The first thing that comes to mind when thinking about New Mexico is Wild West high desert. Water, especially lakes, is not usually part of the picture. There are, however, a number of lakes in New Mexico, blowing the stereotype of dry and arid right out of the water (pun intended). Movoto shows homes listed for sale by the name of the specific lake area of New Mexico.

Which lakes you consider to be the best lakes depends mostly on your reasons for going there. Forty-seven percent of New Mexico is publicly-owned land, and the availability of lakefront property is very limited. Almost all the lakes in New Mexico are part of the State Parks and Recreation system, and so are on public lands. Private lakefront property in New Mexico is rare to nonexistent, except on Conchas Lake, north of Tucumcari. Vacation homes mostly sit on land within a mile or so from the lake itself. Camping, vacation rentals, bed-and-breakfasts, and cabins are available at or near all the lakes for short-term stays.

All the lakes are at least an hour east, south, or north of Albuquerque, the largest city in the state. Most of New Mexico's lakes are actually reservoirs, built when a nearby river was dammed to provide water for a region. Lakes are pretty much known for the activities they support, either at the lake itself or in surrounding areas. Here's a quick breakdown of the lakes in New Mexico.

Abiquiu Lake

best lakes in New Mexico

An hour north and west of Santa Fe, this lake's environs were made famous by the paintings of Georgia O'Keeffe. It is also known for its narrow fingers, which extend into nearby canyons. During the summer months, Abiquiu Lake hosts families and family-oriented activities, including boating, wakeboarding, camping, and fishing.

Bottomless Lakes

These are actually eight sinkholes full of water in the southeast part of New Mexxico. Only one, Lea Lake, allows swimming. This area is best known for its hiking trails, which host some remarkable quartz crystals, known as "Pecos Diamonds."

Brantley Lake

best lakes in New Mexico

Situated twenty minutes from Carlsbad, NM, this small-ish, relatively new lake is not greatly used because not many people know about it. This lake is more family-oriented than anything else, and hosts a number of outdoor activities, both seasonal and year-round. It is close to Carlsbad Caverns, a National Park known worldwide for its limestone cave rock formations.

Caballo Lake

South of bigger neighbor Elephant Butte Lake, this more primitive getaway is close to the cities of Las Cruces and Truth or Consequences (known better as T or C). The lake itself is wholly on government land, so there is no commercial development or privately-owned shoreline real estate. During the week, the lake is almost deserted, which makes for a quiet and peaceful experience. Caballo Lake is also known for its fishing.

Cochiti Lake

Just under an hour's drive north from Albuquerque, it is best known for its family-oriented environment. Like many of the state's lakes, it's located on an Indian (Cochiti Pueblo) reservation, so private real estate is not available.

The Tent Rocks nearby offer hiking and exploring in a visually arresting area.

Conchas Lake

Eighty-six percent of the shores of this lake is privately owned. Approximately 176 miles east of Albuquerque, north of Tucumcari, NM, this lake is far enough away to feel remote, but close enough to the major city in the state to reach an international airport. Although real estate turnover is low in this area, it's worth the time to start a search for a vacation home here.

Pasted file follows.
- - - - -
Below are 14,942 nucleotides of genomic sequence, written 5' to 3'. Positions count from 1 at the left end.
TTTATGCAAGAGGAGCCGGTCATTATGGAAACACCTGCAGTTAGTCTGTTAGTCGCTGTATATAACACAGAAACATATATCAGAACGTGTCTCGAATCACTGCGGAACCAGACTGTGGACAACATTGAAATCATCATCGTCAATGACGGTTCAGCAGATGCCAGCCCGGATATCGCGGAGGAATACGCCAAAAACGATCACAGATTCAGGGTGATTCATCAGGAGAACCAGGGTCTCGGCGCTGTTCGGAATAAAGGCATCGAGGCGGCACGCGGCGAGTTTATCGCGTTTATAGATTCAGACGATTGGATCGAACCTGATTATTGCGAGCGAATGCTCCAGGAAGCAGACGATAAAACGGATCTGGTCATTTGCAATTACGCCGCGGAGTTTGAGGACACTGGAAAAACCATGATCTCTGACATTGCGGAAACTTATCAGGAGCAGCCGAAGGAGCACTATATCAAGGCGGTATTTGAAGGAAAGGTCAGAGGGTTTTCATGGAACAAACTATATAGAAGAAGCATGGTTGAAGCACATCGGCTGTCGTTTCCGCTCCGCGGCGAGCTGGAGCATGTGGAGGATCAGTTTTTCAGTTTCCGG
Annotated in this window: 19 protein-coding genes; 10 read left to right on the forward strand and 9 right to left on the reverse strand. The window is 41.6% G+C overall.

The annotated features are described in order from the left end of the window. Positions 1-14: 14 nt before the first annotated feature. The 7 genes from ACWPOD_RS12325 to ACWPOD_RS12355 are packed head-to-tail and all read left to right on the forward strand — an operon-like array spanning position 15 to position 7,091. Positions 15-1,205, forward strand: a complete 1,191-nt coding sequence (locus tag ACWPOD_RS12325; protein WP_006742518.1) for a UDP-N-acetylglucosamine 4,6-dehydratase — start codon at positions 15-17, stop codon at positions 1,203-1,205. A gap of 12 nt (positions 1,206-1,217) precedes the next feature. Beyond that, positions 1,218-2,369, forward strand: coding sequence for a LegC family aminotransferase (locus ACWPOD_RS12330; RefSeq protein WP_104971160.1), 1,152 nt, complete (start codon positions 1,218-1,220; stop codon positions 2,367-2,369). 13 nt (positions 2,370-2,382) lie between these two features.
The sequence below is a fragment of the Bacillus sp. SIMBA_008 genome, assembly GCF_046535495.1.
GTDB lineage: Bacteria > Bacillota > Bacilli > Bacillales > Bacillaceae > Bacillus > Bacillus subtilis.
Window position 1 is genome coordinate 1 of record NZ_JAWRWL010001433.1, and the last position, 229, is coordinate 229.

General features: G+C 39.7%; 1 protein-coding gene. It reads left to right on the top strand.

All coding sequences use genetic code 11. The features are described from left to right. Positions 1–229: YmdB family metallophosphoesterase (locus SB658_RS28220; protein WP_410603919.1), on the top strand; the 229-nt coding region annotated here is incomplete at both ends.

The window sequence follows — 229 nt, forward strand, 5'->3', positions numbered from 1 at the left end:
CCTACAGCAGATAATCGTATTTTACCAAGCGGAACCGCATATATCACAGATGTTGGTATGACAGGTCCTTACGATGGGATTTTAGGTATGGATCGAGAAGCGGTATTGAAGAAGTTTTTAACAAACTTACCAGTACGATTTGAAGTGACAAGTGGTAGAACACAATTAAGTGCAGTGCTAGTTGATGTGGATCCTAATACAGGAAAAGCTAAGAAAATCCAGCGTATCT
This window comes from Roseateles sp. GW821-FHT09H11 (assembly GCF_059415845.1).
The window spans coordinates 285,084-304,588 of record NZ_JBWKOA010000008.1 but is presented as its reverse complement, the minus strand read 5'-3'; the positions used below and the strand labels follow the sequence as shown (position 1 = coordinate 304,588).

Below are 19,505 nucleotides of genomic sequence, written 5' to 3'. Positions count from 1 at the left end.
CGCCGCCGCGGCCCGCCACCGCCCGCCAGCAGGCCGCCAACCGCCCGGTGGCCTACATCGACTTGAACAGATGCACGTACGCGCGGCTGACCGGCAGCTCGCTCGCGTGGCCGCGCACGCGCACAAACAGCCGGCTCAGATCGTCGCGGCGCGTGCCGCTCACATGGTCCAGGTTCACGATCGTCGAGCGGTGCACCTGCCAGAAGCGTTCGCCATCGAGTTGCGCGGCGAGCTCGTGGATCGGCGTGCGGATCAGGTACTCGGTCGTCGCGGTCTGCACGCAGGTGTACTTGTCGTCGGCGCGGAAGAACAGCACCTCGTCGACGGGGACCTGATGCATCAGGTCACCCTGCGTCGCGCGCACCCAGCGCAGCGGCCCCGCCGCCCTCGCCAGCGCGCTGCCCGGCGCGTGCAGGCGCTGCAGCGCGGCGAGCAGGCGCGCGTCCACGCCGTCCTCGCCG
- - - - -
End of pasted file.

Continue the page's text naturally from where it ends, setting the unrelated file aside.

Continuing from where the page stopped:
El Vado Lake

Originating as a reservoir, this northern lake offers both winter – angling and hunting - and summer activities – swimming, boating, camping, bird-watching, fishing, and hiking are among the more popular. Heron Lake, six miles away, also offers nature-loving hiking trails.

Elephant Butte Lake

best lakes in New Mexico

The biggest lake in New Mexico, situated about 147.5 miles south of Albuquerque, this lake is famous for its many and varied outdoor activities. Swimming, boating, fishing, camping, hiking, and other outdoor sports can be indulged in at Elephant Butte Lake. It's actually a huge reservoir, built during the early part of the twentieth century, and has a ton of history attached to it. In fact, the original administration building is on the National Register of Historic Places.

Fenton Lake

Small and also man-made, this lake hosts excellent fishing. Camping, hiking, bird-watching, and boating are also available. All other activities and services are located in surrounding towns.

Navajo Lake

This lake straddles the New Mexico-Colorado state line, with recreational services available from both states. The New Mexico side sits completely within the Navajo Reservation. A certain amount of cultural sensitivity is an absolute must when enjoying the amenities to be found at Navajo Lake. Anyone in this area, whether on vacation or an extended stay, will find outstanding fishing and guided fishing, boating, hiking, camping of all kinds (including RVs), rest rooms, and even shower facilities. Traveling south, other amenities are also available in a number of northern New Mexico towns.

Santa Rosa Lake

Near the city of Santa Rosa, this lake offers a variety of outdoor sports, including camping, fishing, boating, hiking, and nature viewing. The lake itself is a flood-control and irrigation reservoir.

Ute Lake

Northeast of Tucumcari on Route 39, Ute Lake is a go-to place for just about any outdoor water sport you can think of. Another reservoir, which was built entirely with state funds, it serves as irrigation and flood-control of the Canadian River. Vacation home properties are available near Ute Lake, but not on the waterfront.